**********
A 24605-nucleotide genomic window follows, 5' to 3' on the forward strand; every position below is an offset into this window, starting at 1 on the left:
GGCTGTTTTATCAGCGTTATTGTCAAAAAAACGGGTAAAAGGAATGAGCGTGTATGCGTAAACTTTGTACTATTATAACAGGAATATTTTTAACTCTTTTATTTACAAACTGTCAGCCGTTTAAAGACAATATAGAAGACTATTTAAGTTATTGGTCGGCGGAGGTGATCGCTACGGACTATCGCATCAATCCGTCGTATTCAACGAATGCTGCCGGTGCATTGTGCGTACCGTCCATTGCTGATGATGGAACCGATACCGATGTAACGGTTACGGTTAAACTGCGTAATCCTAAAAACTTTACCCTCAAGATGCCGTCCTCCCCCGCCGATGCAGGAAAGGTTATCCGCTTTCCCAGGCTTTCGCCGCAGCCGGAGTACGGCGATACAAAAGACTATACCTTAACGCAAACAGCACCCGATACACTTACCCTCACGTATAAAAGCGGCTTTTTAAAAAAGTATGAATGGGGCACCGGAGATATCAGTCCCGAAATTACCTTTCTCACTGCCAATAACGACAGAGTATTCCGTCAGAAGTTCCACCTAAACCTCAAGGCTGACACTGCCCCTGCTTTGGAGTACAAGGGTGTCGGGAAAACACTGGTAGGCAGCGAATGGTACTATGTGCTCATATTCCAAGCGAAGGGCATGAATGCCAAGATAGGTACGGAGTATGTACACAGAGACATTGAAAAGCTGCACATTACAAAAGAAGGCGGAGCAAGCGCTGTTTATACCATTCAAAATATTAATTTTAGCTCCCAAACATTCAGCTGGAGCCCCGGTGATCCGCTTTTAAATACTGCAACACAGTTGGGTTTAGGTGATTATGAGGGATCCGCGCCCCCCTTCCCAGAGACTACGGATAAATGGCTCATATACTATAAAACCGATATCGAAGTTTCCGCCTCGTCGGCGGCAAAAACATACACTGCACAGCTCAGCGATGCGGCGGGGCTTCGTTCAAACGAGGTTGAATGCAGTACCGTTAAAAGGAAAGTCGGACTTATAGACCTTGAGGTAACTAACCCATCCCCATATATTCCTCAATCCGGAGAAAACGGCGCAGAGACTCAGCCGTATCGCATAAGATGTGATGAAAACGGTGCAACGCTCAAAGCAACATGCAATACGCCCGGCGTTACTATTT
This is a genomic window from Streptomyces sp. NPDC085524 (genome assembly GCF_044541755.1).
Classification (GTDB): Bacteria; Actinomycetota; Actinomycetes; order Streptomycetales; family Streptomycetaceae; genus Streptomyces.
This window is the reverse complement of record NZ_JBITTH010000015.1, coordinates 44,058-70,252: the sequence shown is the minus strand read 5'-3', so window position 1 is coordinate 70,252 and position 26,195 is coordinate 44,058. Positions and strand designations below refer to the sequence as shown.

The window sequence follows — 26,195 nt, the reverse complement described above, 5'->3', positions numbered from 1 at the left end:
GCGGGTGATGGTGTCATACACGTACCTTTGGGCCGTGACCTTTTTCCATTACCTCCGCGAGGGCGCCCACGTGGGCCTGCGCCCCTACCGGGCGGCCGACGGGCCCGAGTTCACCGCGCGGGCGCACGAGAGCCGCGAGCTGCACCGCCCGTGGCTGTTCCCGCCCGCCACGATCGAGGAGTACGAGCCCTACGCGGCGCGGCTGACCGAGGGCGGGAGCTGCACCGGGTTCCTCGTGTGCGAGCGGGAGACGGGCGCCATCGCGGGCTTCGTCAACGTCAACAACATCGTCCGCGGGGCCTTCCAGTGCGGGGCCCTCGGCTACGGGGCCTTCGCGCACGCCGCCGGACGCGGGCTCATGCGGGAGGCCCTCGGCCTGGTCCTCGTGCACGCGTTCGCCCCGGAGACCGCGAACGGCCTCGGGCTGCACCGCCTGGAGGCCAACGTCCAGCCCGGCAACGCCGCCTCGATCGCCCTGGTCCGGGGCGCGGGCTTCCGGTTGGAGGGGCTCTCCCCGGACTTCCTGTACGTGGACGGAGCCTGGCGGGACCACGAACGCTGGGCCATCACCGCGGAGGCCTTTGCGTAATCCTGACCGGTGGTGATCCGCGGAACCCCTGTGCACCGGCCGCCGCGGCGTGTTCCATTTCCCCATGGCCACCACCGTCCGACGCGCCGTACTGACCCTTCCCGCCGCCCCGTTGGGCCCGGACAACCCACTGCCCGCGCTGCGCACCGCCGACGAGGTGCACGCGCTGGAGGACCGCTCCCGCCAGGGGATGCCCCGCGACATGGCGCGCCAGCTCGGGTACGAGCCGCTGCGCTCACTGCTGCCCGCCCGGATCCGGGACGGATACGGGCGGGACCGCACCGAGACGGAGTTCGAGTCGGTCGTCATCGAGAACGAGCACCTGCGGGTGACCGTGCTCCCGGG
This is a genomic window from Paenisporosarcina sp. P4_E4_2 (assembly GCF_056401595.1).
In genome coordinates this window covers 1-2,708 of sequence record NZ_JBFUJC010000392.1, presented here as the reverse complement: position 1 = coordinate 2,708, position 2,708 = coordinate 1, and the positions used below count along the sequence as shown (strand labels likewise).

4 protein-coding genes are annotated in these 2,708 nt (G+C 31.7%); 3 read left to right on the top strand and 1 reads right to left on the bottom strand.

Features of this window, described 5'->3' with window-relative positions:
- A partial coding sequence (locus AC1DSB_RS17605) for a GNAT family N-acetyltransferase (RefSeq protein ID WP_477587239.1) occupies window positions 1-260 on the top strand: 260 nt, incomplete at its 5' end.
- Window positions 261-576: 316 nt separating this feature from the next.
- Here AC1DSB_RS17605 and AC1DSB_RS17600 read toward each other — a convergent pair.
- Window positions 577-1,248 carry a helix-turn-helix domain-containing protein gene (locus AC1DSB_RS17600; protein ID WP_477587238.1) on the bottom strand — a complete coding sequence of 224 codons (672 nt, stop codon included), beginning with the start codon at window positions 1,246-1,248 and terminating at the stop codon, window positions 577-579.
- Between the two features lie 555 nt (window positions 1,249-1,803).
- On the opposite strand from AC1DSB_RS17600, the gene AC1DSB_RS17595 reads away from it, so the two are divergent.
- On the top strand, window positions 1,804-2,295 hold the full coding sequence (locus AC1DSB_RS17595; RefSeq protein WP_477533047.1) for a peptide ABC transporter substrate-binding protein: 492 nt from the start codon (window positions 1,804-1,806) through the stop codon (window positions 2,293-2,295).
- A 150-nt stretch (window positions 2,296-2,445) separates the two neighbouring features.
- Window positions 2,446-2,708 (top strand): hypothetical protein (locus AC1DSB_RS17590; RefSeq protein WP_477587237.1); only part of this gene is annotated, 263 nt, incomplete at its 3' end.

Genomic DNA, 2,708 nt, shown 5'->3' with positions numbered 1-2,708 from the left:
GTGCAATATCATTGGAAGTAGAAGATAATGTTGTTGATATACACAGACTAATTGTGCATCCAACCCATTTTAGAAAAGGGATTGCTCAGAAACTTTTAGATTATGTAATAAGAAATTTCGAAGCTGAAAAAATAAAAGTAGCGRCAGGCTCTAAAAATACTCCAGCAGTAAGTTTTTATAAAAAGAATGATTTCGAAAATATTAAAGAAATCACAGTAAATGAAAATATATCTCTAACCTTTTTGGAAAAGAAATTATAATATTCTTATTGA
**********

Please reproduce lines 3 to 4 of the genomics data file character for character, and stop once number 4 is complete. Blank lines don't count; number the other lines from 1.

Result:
This is a genomic window from Streptomyces sp. NPDC085524 (genome assembly GCF_044541755.1).
Classification (GTDB): Bacteria; Actinomycetota; Actinomycetes; order Streptomycetales; family Streptomycetaceae; genus Streptomyces.